Paladin, thanks for the review! I've been looking at Descent for along time as I have a group of board gamers that I've been wanting to get more involved with RPGs. This always appeared to be a good candidate as a transition (or more likely, a compromise for those who are more gun-shy) to rules-light RPGs.

That said, the length of the game seems to be somewhat of a deterrent. The search for the perfect dungeon crawl, board-game/RPG hybrid continues....

labsenpai said...

I've played both the normal DESCENT game and its "campaign" version, which includes a world map and more bells and whistles. Like a miniatures wargame that tries to pass for an RPG, DESCENT is a tactical boardgame that wants to attain that party-in-a-dungeon flavor. Once a group learns the rules, you could easily add lore and such to a customized dungeon. The tiles and figures are as nice as WotC products, and there are online resources like "blank" character cards.

A Paladin In Citadel said...

I whole-heartedly agree with everything you say. Descent has very high production values, some could argue they rivals WOTC's.

Descent could certainly be augmented to give it a "living campaign" feel, where your character grows from game to game.

It's just a little too combat-centric for my tastes.

labsenpai said...

As you know, leveling up in DESCENT is represented by victory points, which earn you a new "metal level" of treasure/ability dice. In the campaign version, there are random encounters outside the dungeons, varied cities, quests to resolve, and an antagonist "boss" on the field at all times. To my knowledge, the fantasy board games that aren't combat-centric are usually resource management oriented instead.

Andrew said...

"And Descent has spawned several copy-cat adventure board-games, like Doom, World of Warcraft, Battlelore and Runebound, and is arguably in the same genre as Talisman."

Doom, World of Warcraft and Runebound were all made before Descent (2005).

A Paladin In Citadel said...

@Andrew: Thanks. I presumed the table-top version of those games were inspired by Descent. So, which of those was the inspiration for the others?

Dhampir-Han said...

I believe for certain that the Doom board game preceded Descent. All of the titles you listed in comparison are actually also Fantasy Flight Games products. The combat system in Descent has been said to be an improvement/alteration upon the similar system used in the Doom game. Runebound is actually set within the same fictional universe as Descent, and many of the heroes (if not all) appear in both titles.

While the game does lack true role playing elements (RPG is a term that is too loosely thrown around these days for games that involve heroes, leveling up and monsters anyways), for those that are looking for a competitive player verse player challenge the game can be rewarding. There can be a lot of strategy involved with the overlord against the hero party when both have a firm grasp on the game play mechanics.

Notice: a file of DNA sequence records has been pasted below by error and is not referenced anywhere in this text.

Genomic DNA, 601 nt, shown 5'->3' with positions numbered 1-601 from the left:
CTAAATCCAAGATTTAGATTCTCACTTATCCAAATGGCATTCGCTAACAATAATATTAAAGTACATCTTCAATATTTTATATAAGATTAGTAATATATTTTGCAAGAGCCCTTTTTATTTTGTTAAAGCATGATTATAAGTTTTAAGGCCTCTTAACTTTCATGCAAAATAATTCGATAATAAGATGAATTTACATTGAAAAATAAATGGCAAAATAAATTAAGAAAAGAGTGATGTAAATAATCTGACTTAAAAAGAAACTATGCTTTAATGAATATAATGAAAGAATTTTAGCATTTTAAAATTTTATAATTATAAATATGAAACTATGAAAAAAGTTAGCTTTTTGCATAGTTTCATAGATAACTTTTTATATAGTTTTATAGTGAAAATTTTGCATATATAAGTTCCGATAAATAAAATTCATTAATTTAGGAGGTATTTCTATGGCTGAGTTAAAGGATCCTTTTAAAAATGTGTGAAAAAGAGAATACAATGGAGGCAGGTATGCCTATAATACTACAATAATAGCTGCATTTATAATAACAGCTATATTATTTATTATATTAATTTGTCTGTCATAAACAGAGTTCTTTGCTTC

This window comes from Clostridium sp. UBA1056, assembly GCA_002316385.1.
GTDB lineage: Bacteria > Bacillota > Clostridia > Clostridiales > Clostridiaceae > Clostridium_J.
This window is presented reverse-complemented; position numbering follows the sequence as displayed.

The overlord is definitely not a DM in the traditional sense, who tends to have unlimited power and acts as more of a referee of the game play and plot development. In Descent he/she acts as a true opponent playing within their own set of rules to win the game for themselves.

My girlfriend absolutely loves tactical combat based strategy games. Video game titles like Final Fantasy Tactics and Vandal Hearts are some of her all time favorites. Competitive play against another live person is something most of those games have always lacked with only a few exceptions. For that very reason she absolutely adores playing Descent with me and some friends.

I don't yet have the Road to Legend expansion. However as I understand it, it opens up the game into more of a long term campaign. While role playing elements are still lacking there is far more character development and you can have a bit more attachment to your character than just playing him through a 1 shot dungeon crawl.

I'd definitely say the game is more of a wargamer's thing than a roleplayer's. It wouldn't be impossible to make personalized adaptations if you like to get creative with that sort of thing though.

Nick said...

Great review! I love descent, it's a wonderful game.

When me and my buddies play descent, we can complete a quest in 2-3hrs. Once everyone understand the rules and the overlord(i.e me) realizes it's about the enjoyment of playing the game and not so much about winning.

You as the overlord can really move it along at any pace you like. You can make it harder or easier on the heroes. As an example; You dont always have to spawn monsters each round.

I have also noticed some people dont understand the rule for spawning monsters in a dungeon. Heroes have 360 degree Line of Sight. The overlord cannot spawn monsters in any square a heroes has LoS. meaning your choices are a little limited.

Descent is also a game best played with 4 heroes and an overlord. The games difficulty scaling isn't very balanced.

Thanks for the great review!